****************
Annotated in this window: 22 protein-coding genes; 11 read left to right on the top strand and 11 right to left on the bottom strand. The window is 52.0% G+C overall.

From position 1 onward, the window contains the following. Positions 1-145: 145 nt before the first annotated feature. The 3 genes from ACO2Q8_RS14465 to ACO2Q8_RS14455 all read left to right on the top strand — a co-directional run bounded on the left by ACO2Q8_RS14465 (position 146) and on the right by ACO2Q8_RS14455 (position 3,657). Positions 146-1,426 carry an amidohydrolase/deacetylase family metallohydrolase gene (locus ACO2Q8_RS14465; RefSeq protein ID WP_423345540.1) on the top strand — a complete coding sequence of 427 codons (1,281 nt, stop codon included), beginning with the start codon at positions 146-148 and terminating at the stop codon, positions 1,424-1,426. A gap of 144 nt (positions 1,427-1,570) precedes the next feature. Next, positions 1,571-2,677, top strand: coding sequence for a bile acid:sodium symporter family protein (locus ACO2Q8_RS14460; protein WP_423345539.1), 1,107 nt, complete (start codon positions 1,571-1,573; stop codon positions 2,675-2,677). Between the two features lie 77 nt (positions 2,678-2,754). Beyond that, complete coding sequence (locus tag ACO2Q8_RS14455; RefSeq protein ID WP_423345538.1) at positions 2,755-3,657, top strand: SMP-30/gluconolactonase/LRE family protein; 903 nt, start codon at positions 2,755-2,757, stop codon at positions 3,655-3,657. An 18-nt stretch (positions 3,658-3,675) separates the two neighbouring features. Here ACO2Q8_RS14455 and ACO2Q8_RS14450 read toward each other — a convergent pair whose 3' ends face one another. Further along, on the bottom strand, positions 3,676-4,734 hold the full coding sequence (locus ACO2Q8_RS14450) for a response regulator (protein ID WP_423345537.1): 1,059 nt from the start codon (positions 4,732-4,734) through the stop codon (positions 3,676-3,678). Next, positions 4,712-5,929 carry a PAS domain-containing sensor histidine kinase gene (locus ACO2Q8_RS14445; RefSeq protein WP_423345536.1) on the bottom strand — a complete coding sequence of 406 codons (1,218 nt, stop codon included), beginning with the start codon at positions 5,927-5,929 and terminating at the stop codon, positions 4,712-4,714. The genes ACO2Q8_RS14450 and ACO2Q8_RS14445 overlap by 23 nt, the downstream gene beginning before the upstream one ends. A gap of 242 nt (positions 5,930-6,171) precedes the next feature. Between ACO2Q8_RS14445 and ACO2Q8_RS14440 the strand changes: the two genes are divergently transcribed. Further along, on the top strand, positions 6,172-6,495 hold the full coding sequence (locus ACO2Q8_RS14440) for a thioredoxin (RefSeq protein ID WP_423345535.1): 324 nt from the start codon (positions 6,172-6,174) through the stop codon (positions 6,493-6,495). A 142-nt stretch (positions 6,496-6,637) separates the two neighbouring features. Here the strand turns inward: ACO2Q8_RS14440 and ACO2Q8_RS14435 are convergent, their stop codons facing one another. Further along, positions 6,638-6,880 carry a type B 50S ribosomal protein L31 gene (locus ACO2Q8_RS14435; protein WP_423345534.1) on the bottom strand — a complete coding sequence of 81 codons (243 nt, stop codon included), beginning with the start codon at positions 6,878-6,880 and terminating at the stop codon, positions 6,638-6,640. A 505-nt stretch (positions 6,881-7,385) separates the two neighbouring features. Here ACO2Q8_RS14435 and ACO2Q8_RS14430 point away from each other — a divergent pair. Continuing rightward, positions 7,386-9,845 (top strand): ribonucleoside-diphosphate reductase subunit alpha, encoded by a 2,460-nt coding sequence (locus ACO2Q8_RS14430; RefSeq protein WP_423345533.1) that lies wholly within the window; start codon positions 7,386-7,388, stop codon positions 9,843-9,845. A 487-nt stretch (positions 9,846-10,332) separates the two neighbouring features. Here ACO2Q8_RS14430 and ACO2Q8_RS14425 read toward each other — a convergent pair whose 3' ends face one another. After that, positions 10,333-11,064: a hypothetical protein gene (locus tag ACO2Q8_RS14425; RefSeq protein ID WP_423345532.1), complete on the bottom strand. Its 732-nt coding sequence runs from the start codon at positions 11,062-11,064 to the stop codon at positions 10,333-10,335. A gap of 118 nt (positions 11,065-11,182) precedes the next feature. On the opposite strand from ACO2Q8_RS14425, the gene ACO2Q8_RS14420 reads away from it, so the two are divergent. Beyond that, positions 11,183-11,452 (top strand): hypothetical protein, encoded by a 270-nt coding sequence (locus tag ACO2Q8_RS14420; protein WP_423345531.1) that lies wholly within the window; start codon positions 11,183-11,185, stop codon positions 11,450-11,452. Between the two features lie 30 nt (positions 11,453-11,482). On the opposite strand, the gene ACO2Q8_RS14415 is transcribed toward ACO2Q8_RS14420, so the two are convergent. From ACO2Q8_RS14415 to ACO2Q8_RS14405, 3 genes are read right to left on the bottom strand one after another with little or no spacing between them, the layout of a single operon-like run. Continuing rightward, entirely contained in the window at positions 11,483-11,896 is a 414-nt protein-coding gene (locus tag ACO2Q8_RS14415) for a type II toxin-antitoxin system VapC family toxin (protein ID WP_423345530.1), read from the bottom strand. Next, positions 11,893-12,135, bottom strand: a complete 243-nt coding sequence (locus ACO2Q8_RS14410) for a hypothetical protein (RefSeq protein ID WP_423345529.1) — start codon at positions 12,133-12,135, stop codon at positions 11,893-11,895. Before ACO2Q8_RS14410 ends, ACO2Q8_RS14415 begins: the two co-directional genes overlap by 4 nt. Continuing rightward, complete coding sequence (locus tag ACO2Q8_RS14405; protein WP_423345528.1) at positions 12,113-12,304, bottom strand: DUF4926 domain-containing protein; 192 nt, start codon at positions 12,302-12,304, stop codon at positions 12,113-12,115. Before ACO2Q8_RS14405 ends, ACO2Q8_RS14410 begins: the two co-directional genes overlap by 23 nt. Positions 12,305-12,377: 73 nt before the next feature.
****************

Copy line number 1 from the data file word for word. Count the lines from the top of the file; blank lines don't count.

Annotated in this window: 22 protein-coding genes; 11 read left to right on the top strand and 11 right to left on the bottom strand. The window is 52.0% G+C overall.